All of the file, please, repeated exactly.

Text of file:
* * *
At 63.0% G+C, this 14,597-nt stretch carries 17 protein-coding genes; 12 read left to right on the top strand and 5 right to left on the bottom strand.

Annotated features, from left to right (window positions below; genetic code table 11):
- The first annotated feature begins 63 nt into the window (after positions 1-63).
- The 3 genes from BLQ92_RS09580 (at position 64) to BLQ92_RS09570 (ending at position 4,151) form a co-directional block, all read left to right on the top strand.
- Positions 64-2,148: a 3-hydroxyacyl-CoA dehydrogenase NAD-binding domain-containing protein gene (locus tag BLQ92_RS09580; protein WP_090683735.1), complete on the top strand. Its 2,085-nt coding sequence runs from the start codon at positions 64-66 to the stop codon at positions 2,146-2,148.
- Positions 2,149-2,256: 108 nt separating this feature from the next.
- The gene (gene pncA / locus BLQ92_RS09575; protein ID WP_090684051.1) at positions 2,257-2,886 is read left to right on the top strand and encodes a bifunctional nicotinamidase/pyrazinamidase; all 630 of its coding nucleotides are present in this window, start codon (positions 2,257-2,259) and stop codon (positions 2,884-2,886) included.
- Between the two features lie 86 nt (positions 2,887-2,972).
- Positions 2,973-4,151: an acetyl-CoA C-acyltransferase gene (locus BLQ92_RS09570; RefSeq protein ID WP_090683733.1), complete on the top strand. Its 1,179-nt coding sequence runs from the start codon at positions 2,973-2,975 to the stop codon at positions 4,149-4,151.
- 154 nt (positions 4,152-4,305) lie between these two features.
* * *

At 63.0% G+C, this 14,597-nt stretch carries 17 protein-coding genes; 12 read left to right on the top strand and 5 right to left on the bottom strand.

Annotated features, from left to right (window positions below; genetic code table 11):
- The first annotated feature begins 63 nt into the window (after positions 1-63).
- The 3 genes from BLQ92_RS09580 (at position 64) to BLQ92_RS09570 (ending at position 4,151) form a co-directional block, all read left to right on the top strand.
- Positions 64-2,148: a 3-hydroxyacyl-CoA dehydrogenase NAD-binding domain-containing protein gene (locus tag BLQ92_RS09580; protein WP_090683735.1), complete on the top strand. Its 2,085-nt coding sequence runs from the start codon at positions 64-66 to the stop codon at positions 2,146-2,148.
- Positions 2,149-2,256: 108 nt separating this feature from the next.
- The gene (gene pncA / locus BLQ92_RS09575; protein ID WP_090684051.1) at positions 2,257-2,886 is read left to right on the top strand and encodes a bifunctional nicotinamidase/pyrazinamidase; all 630 of its coding nucleotides are present in this window, start codon (positions 2,257-2,259) and stop codon (positions 2,884-2,886) included.
- Between the two features lie 86 nt (positions 2,887-2,972).
- Positions 2,973-4,151: an acetyl-CoA C-acyltransferase gene (locus BLQ92_RS09570; RefSeq protein ID WP_090683733.1), complete on the top strand. Its 1,179-nt coding sequence runs from the start codon at positions 2,973-2,975 to the stop codon at positions 4,149-4,151.
- 154 nt (positions 4,152-4,305) lie between these two features.